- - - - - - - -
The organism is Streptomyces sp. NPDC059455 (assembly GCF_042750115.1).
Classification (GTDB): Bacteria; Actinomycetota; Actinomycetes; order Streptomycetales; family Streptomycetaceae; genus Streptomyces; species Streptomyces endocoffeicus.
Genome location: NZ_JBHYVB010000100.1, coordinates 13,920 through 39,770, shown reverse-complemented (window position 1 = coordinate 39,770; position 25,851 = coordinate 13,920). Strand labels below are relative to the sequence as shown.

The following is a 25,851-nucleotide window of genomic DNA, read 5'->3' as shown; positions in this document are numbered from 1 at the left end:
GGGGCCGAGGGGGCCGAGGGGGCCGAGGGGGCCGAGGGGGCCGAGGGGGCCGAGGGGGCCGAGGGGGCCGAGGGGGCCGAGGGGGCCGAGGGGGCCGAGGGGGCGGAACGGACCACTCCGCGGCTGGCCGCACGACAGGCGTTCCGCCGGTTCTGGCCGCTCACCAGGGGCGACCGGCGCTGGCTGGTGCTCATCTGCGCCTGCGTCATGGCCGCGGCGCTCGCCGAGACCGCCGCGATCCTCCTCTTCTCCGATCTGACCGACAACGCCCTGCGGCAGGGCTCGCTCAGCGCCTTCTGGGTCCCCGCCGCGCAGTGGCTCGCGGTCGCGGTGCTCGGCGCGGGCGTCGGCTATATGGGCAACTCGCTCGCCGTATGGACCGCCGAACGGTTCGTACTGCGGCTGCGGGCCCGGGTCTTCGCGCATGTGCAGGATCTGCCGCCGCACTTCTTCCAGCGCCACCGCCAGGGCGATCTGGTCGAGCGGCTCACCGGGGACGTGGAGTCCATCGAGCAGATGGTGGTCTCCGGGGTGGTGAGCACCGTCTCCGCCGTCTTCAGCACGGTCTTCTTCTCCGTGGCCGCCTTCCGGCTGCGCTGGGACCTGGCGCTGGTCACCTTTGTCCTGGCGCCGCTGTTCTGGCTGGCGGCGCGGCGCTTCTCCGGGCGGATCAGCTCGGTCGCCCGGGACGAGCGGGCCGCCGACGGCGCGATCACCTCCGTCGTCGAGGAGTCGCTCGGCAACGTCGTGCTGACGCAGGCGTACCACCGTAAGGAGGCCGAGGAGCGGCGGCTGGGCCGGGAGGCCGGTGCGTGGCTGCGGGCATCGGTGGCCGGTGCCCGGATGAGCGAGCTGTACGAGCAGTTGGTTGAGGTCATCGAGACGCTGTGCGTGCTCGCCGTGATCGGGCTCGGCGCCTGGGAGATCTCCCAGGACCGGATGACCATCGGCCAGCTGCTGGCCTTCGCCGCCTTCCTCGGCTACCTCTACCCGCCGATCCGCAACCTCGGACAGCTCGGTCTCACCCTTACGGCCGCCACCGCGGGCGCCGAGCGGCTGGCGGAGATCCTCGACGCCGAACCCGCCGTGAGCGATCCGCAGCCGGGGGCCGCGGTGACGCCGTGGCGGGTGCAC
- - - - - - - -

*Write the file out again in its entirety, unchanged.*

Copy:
The organism is Streptomyces sp. NPDC059455 (assembly GCF_042750115.1).
Classification (GTDB): Bacteria; Actinomycetota; Actinomycetes; order Streptomycetales; family Streptomycetaceae; genus Streptomyces; species Streptomyces endocoffeicus.
Genome location: NZ_JBHYVB010000100.1, coordinates 13,920 through 39,770, shown reverse-complemented (window position 1 = coordinate 39,770; position 25,851 = coordinate 13,920). Strand labels below are relative to the sequence as shown.

The following is a 25,851-nucleotide window of genomic DNA, read 5'->3' as shown; positions in this document are numbered from 1 at the left end:
GGGGCCGAGGGGGCCGAGGGGGCCGAGGGGGCCGAGGGGGCCGAGGGGGCCGAGGGGGCCGAGGGGGCCGAGGGGGCCGAGGGGGCCGAGGGGGCCGAGGGGGCGGAACGGACCACTCCGCGGCTGGCCGCACGACAGGCGTTCCGCCGGTTCTGGCCGCTCACCAGGGGCGACCGGCGCTGGCTGGTGCTCATCTGCGCCTGCGTCATGGCCGCGGCGCTCGCCGAGACCGCCGCGATCCTCCTCTTCTCCGATCTGACCGACAACGCCCTGCGGCAGGGCTCGCTCAGCGCCTTCTGGGTCCCCGCCGCGCAGTGGCTCGCGGTCGCGGTGCTCGGCGCGGGCGTCGGCTATATGGGCAACTCGCTCGCCGTATGGACCGCCGAACGGTTCGTACTGCGGCTGCGGGCCCGGGTCTTCGCGCATGTGCAGGATCTGCCGCCGCACTTCTTCCAGCGCCACCGCCAGGGCGATCTGGTCGAGCGGCTCACCGGGGACGTGGAGTCCATCGAGCAGATGGTGGTCTCCGGGGTGGTGAGCACCGTCTCCGCCGTCTTCAGCACGGTCTTCTTCTCCGTGGCCGCCTTCCGGCTGCGCTGGGACCTGGCGCTGGTCACCTTTGTCCTGGCGCCGCTGTTCTGGCTGGCGGCGCGGCGCTTCTCCGGGCGGATCAGCTCGGTCGCCCGGGACGAGCGGGCCGCCGACGGCGCGATCACCTCCGTCGTCGAGGAGTCGCTCGGCAACGTCGTGCTGACGCAGGCGTACCACCGTAAGGAGGCCGAGGAGCGGCGGCTGGGCCGGGAGGCCGGTGCGTGGCTGCGGGCATCGGTGGCCGGTGCCCGGATGAGCGAGCTGTACGAGCAGTTGGTTGAGGTCATCGAGACGCTGTGCGTGCTCGCCGTGATCGGGCTCGGCGCCTGGGAGATCTCCCAGGACCGGATGACCATCGGCCAGCTGCTGGCCTTCGCCGCCTTCCTCGGCTACCTCTACCCGCCGATCCGCAACCTCGGACAGCTCGGTCTCACCCTTACGGCCGCCACCGCGGGCGCCGAGCGGCTGGCGGAGATCCTCGACGCCGAACCCGCCGTGAGCGATCCGCAGCCGGGGGCCGCGGTGACGCCGTGGCGGGTGCAC